Sometimes with digital, the failure is in the medium, not in the handling by the photographer. I do multiple backups of all my digital images but what happens when the tragedy occurs before you can back them up - or even accidentally delete them?

Last weekend I shot a wedding for a good friend of mine with my Nikon D7000. After using the same memory card for ~500 shots all day long, I was about to shoot the bride tossing her bouquet. My camera wouldn't fire. At first I thought the problem was the AF in the dim light, but when I looked down the LCD was flashing "Err." I quickly swapped cards and kept going. On the ride back to our hotel, I tried to view the contents of the original card, only to see an error on the rear display that the card was damaged and to insert another! I felt literally sick at the prospect of losing all the wedding, formal and much of the reception shots.

When I got back to the room, I immediately tried the card in my laptop. The files were visible, but importing them directly into Lightroom prompted a BSOD. I restarted and was able to copy them manually to the hard drive then import them into LR afterward. Thankfully, I didn't lose any photos despite an evidently flaky/ failing card (Kingston 32GB). I've never had an SD card fail like that, and I'm always careful to reformat them in camera after each use. The night could easily have ended in disaster if my efforts to recover the files had failed.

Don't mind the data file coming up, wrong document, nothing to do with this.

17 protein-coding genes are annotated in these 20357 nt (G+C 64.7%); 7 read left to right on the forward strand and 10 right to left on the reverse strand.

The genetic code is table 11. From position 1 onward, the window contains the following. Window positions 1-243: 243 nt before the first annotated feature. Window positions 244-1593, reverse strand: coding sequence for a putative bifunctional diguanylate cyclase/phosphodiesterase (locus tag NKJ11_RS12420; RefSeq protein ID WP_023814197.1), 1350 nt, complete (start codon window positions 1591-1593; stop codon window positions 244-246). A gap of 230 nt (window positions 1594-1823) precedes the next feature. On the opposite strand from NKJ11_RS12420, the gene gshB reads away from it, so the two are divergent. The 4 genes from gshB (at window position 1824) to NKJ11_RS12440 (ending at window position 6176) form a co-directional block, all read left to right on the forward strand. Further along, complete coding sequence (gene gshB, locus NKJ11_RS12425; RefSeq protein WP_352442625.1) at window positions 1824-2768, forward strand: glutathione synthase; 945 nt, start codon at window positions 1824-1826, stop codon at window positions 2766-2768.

While I could have potentially added some safety steps (using multiple, smaller SD cards and/or using two cards at once instead of leaving card 2 as spillover), the incident was a reminder of just how fragile those 1s and 0s are. Sure, you can mess up a roll of film. But at most you've lost 36 exposures, not 500. And even then, chances are you could recover some image in many situations. But bits and bytes do not a photo make, and until you've got multiple backups - and preferably real prints - they're just digital files.